By Jeff Rueter – SAINT PAUL, MN (Dec 7, 2017) US Soccer Players - The Portland Timbers seem to be a team on the cusp of reaching their potential. Joining MLS in 2011, Portland seemed poised to tap into the success their northern neighbors were already having. Promising early returns showed up in fits and starts through their first two seasons. Then, Caleb Porter signed on as head coach in 2013. The Timbers won the Western Conference that season, losing in the conference finals. Portland became something of an odd-year team, winning MLS Cup in 2015, and topping the West again in 2017.
In many ways, the Timbers successes track alongside their star midfielder, Darlington Nagbe. Like the team itself, Nagbe took a couple of years to reach his lofty potential. Consistency wasn’t his forte in early years. Reunited with his college coach Porter, he became one of the most well-rounded midfielders in Major League Soccer.
Last winter, Nagbe nearly left the Rose City. A deal with Celtic fell through. Instead, it’s Porter who’s cutting ties, abruptly exiting the club after five years at the helm following a playoff exit to the Houston Dynamo.
Portland is far from the only team who’ll have a new coach in 2018. Five other teams have changed directions this offseason, with their new bosses falling into two main categories.
Two of them have Premier League experience. LAFC landed Bob Bradley’s commitment long before the winter, and he represents the only new hire thus far with MLS coaching experience. His last stop with Swansea City ended before he had a single transfer window to help alter his side’s roster. Remi Garde’s prior post was with Aston Villa, during the side’s most recent EPL campaign in 2015/16. He’ll be looking to recreate his Lyon magic with the Montreal Impact.
The second group seems to prefer potential and room for growth over previous results. The New England Revolution signed Brad Friedel in something of a surprise move. The USMNT legend is a well-known commodity from his days between the posts and as a color analyst on FOX. His only previous coaching experience was with the USMNT U-19 team and as an assistant for the U-20s that won the CONCACAF Championship.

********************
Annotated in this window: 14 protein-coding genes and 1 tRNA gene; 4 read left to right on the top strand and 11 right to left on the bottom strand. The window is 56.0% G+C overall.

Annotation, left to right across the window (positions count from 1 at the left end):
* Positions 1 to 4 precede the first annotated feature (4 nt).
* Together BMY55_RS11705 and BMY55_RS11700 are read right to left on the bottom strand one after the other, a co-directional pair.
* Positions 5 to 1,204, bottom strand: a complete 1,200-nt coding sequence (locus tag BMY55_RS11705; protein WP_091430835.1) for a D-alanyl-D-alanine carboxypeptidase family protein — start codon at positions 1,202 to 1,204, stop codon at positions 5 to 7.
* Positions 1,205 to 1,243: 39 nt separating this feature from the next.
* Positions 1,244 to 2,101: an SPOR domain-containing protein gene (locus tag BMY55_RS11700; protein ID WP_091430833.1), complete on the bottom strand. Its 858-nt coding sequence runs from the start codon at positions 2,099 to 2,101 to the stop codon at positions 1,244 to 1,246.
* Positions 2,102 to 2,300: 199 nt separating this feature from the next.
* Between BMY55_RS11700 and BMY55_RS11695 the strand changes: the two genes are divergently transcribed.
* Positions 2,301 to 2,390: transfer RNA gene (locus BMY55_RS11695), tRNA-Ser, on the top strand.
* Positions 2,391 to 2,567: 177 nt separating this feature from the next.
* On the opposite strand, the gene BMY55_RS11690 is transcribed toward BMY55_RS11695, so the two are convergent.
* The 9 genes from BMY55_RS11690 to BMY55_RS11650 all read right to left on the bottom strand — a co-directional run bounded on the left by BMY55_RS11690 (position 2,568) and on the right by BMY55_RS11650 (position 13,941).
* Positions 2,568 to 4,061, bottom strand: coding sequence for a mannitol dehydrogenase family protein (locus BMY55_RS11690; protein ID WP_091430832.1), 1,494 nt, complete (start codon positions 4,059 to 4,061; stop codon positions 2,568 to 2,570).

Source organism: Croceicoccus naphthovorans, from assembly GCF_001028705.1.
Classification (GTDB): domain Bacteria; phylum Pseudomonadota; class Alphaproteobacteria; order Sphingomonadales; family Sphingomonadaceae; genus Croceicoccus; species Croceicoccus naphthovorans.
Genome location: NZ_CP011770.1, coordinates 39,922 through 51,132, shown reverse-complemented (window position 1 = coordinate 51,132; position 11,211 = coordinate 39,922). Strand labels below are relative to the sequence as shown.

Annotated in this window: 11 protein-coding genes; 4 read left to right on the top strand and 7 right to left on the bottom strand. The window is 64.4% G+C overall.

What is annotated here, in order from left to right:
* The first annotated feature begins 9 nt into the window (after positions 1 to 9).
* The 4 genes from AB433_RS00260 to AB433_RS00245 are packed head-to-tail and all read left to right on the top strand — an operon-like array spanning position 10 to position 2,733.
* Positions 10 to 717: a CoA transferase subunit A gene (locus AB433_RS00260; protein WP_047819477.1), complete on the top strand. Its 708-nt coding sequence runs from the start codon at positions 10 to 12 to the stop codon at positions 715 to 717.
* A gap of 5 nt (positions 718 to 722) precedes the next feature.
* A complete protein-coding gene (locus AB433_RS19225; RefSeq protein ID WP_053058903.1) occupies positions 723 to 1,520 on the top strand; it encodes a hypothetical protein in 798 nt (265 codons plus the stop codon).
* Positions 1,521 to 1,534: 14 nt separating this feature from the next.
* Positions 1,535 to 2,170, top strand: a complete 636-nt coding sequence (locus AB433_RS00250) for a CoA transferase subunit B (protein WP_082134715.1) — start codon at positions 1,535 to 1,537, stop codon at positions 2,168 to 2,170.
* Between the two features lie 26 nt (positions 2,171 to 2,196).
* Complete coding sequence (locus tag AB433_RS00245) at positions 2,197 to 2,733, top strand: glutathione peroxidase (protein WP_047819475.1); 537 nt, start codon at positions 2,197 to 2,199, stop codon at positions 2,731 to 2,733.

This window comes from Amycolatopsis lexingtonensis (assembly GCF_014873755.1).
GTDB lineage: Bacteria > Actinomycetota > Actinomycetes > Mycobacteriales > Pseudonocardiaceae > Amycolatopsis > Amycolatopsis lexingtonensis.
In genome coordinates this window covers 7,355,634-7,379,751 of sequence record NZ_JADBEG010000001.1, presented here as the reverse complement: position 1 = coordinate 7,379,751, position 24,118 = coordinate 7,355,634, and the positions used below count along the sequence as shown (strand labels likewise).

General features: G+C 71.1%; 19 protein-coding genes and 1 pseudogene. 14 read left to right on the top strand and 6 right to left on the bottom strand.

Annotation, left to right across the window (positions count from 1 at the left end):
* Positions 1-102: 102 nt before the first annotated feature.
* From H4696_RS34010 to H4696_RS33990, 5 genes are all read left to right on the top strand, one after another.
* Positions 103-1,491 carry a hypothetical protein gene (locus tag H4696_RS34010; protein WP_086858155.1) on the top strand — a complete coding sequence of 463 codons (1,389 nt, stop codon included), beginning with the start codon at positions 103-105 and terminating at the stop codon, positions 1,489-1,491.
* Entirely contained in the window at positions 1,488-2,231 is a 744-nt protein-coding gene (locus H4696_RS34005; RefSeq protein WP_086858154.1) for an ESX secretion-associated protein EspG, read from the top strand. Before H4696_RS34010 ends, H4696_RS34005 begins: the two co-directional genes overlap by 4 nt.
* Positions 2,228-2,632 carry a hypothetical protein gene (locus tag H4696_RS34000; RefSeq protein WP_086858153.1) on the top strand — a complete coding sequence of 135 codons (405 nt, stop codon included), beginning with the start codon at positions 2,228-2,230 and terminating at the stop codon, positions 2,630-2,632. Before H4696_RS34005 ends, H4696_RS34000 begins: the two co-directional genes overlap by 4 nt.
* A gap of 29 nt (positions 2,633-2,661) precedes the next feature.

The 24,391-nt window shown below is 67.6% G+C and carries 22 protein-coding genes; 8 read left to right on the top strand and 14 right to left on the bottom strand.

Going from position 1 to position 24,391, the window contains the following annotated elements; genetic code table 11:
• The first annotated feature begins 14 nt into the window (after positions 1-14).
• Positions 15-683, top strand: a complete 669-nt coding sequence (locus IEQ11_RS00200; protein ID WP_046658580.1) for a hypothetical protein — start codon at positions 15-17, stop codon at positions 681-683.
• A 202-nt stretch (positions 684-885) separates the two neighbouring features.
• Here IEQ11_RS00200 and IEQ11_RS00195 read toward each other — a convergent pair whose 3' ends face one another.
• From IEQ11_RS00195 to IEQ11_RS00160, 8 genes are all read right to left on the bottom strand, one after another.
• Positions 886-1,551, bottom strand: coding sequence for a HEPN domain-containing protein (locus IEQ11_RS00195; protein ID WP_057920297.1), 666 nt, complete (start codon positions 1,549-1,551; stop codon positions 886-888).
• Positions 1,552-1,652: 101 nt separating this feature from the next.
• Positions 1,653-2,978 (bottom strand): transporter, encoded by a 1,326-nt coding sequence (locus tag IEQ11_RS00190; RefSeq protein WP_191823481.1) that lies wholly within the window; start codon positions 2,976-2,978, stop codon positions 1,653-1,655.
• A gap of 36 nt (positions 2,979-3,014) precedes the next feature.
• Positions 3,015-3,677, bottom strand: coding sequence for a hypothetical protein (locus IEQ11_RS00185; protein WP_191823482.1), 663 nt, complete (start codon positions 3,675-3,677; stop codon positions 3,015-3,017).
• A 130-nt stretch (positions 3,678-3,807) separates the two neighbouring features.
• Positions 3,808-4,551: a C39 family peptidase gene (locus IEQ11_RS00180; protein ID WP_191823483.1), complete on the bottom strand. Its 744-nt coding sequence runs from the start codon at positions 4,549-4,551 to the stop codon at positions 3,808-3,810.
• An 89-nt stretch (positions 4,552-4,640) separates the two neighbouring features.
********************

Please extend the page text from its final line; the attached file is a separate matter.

Looking abroad, the San Jose Earthquakes brought in Mikael Stahre. The 42-year-old Swede has managed the likes of AIK, Hacken, and Chinese Super League side Dalian Yifang, holding a career winning percentage just above 50%.
Meanwhile, the Colorado Rapids will try to return to promise under the guidance of Anthony Hudson. A former USL player, Hudson most recently took the New Zealand National Team to the brink of World Cup qualification. The last club he coached was England’s Newport County when they were playing non-league football.
Both schools of thought have shown to be successful in MLS over recent years. A “proven” winner abroad doesn’t always translate to the league. For every Tata Martino, there’s a Ruud Gullit. In many ways, Bradley seems the closest thing to a safe bet to succeed with his new club, as the other four will have more to prove.
Back in Portland, the last update given to the media about the Timbers’ coaching search came on November 29. General manager Gavin Wilkinson claimed the club wanted to find their new head coach by the end of the calendar year, picking from a pool of eager candidates. That they have choices is hardly surprising. Portland is one of the most attractive markets in the league just based on public support.
What they're not is the hot new thing in MLS. The expansions into Orlando and Atlanta have shown that cities with less soccer history can fall in love with the game. Minnesota sold out their final four games of the season. With Allianz Field opening in 2019, the groundswell will only continue to build.
While Portland was able to win a title in 2015, the club and its fans alike don’t seem to be content. The Sounders were able to follow suit in 2016, and on Saturday will have a chance to pull off a rare title defense. In recent years under Porter, the Timbers seemed to be one of, if not the most talented teams in the league. Depth was always a concern along with players losing focus during the game. That's cost the Timbers crucial points and playoff results.
If Portland is going to take the next step and become one of the true elites in the league, they can’t settle. The hire could come from the domestic lower leagues, where the likes of Marc Dos Santos and Gio Savarese are available. They could turn their gaze abroad, following in the Martino mold to find someone with a South American pedigree to match their designated players.
Whatever the case, this is a pivotal moment in the Timbers’ history. Given their patience in hiring a coach, they seem to understand what’s in play.
Jeff Rueter is a reporter and analyst covering Major League Soccer for The Guardian, ESPN FC, The Athletic - Minnesota, and US Soccer Players. Follow him on Twitter: @jeffrueter.